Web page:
2. Select a front side for your barrel and attach a 3/4-inch spigot about 2 inches from the bottom using a bulkhead fitting. Reach down into the barrel to determine the lowest spot you can position the fitting, and drill a hole in the outside of the barrel.Thread the spigot into the fitting (using a reducer, or bushing, if necessary) so you get a tight, leak-free fit. “Use a spigot with a 3/4-inch male inlet, rather than a 1/2-inch one, because it allows more water to flow through, which is especially important if you plan to hook a soaker hose up to the barrel,” says Lenny Librizzi, who has installed 40 rainwater-harvesting systems for community gardens (including a couple as part of the Organic Gardening WaterWorks project) in his work for the Council on the Environment in New York City.
3. Prevent your rain barrel from overflowing by installing a downspout diverter, such...
Height: 5 feet
Spread: 5 feet
Hardiness Zone: 3b
Group/Class: P.J.M. Series
A pretty broad-leaf evergreen shrub with showy purple-pink flowers in spring and a compact upright habit, very hardy, interesting fall coloration; absolutely must have well-drained, highly acidic and organic soil, use plenty of peat moss when planting
P.J.M. Rhododendron is covered in stunning clusters of lightly-scented lavender trumpet-shaped flowers with rose overtones at the ends of the branches in mid spring, which emerge from distinctive fuchsia flower buds. It has green foliage. The narrow leaves turn an outstanding purple in the fall. The fruit is not ornamentally significant. The smooth gray bark is not particularly outstanding.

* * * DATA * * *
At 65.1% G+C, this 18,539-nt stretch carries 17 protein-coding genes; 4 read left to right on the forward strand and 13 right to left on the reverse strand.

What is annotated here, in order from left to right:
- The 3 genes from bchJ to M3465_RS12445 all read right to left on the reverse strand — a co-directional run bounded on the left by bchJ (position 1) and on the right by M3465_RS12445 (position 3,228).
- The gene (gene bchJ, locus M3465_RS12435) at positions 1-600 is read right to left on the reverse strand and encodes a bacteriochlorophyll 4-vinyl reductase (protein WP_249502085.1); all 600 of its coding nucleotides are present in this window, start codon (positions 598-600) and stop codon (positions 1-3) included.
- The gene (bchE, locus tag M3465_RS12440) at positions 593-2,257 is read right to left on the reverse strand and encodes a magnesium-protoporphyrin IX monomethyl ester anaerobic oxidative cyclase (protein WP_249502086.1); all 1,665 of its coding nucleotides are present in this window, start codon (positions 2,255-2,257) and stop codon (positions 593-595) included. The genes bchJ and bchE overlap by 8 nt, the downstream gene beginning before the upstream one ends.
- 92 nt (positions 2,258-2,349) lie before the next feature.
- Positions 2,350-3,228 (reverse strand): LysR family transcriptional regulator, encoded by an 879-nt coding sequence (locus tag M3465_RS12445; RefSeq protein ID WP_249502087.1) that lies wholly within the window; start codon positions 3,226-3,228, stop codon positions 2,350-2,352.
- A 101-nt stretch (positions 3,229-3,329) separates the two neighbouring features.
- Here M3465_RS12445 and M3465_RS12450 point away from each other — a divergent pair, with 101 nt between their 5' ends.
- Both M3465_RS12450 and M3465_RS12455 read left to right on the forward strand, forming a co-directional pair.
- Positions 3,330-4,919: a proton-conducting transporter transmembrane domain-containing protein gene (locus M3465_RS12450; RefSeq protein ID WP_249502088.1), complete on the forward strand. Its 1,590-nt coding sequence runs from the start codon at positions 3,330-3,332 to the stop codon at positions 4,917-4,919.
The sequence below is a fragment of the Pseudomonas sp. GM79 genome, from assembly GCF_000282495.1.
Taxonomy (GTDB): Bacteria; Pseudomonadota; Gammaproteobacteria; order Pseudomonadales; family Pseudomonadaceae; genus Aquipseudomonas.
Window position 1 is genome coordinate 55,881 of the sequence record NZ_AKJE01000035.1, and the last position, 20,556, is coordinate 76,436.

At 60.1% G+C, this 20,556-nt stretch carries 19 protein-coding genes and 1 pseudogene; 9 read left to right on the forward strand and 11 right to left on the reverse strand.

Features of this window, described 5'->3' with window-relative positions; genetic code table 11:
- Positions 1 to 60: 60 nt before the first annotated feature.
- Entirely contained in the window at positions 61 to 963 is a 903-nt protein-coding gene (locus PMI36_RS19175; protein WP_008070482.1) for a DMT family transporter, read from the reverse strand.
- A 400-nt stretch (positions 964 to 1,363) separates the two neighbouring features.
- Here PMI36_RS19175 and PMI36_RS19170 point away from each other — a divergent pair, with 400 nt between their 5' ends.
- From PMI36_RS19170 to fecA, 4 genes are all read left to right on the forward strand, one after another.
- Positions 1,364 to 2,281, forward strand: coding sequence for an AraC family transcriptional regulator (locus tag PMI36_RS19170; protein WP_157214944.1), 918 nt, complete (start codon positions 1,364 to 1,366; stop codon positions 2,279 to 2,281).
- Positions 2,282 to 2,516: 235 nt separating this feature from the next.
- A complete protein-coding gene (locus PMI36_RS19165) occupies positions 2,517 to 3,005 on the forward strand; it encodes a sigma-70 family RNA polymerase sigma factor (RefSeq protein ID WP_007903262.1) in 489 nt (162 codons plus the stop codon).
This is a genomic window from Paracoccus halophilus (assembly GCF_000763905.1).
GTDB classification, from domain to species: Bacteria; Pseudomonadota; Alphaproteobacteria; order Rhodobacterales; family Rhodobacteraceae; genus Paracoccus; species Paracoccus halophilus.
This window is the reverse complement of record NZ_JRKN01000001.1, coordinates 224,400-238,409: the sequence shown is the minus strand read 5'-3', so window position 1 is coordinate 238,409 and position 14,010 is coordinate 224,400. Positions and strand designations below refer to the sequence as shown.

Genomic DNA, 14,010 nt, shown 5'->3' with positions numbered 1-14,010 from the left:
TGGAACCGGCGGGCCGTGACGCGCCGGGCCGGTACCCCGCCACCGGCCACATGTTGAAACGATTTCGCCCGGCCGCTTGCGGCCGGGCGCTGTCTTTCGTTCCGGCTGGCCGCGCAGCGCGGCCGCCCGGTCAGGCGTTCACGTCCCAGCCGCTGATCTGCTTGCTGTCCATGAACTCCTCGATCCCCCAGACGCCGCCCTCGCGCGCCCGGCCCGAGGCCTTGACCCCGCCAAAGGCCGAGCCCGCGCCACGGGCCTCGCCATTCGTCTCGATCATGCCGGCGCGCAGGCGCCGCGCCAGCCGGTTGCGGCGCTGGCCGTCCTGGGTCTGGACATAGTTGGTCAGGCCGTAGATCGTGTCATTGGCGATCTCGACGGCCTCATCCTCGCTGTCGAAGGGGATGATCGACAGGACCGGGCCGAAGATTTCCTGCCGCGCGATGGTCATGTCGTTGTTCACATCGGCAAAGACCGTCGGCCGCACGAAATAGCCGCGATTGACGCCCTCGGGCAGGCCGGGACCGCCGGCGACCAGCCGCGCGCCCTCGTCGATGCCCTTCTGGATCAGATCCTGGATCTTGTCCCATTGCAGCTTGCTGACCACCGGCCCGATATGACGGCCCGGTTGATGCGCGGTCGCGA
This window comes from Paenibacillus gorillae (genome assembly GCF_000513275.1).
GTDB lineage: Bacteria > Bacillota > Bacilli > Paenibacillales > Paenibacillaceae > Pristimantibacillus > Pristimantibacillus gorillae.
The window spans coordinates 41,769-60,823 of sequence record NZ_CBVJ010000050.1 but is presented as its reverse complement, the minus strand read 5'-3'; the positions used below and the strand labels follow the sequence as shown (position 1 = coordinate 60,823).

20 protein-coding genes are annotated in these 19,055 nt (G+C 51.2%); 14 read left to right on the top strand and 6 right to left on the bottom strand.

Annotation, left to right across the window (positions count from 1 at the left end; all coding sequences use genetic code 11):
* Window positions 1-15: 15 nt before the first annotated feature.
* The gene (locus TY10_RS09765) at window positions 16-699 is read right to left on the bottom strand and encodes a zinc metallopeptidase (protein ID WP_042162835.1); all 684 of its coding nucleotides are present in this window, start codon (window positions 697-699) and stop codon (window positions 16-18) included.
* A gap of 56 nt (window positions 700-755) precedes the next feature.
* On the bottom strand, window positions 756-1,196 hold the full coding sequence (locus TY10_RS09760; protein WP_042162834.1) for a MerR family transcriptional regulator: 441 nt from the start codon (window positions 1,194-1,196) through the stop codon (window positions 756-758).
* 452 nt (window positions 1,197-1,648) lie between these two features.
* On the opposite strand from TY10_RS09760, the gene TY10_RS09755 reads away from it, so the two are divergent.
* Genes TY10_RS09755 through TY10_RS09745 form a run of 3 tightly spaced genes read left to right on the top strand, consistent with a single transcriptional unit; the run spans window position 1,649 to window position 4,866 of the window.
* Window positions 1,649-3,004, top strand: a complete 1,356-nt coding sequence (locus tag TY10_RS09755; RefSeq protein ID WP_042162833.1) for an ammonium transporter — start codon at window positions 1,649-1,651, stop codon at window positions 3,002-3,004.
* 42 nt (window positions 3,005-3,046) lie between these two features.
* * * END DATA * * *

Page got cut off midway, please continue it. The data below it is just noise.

P.J.M. Rhododendron is an open multi-stemmed evergreen shrub with a more or less rounded form. Its relatively coarse texture can be used to stand it apart from other landscape plants with finer foliage.
This shrub will require occasional maintenance and upkeep, and should only be pruned after flowering to avoid removing any of the current season’s flowers. It has no significant negative characteristics.
P.J.M. Rhododendron is recommended for the following landscape applications;
Do you have any plants in your home? Typically, the indoor air quality is significantly worse than it is outside. There are several steps you can take to greatly improve the indoor air quality in your home. One way this can be done, is by having several indoor plants that clean the air and reduce toxins.
Several years ago NASA studied houseplants and their ability to purify the air in indoor spaces. They found that certain plants were better at filtering the air and removing volatile organic compounds (VOC’s) than others.
Not only are indoor plants beneficial for increasing oxygen levels in our homes, they have also been found to reduce the toxins in the air we are breathing.
The air in our homes has been shown to contain harmful toxins which ultimately end up in our bodies. Whether the toxins are from building materials, paint, out-gassing carpets, dust, or flame retardants, the levels of these toxins in the air can be reduced.
These plants can reduce many air pollutants including formaldehyde, microbial pathogens, benzene and microbial pathogens.
According to NASA it is recommended that you have about 15 to 18 of these plants in your home (this was recommended for a 1800 sq foot home). Remember to also place at least one plant in your bedroom, preferably more.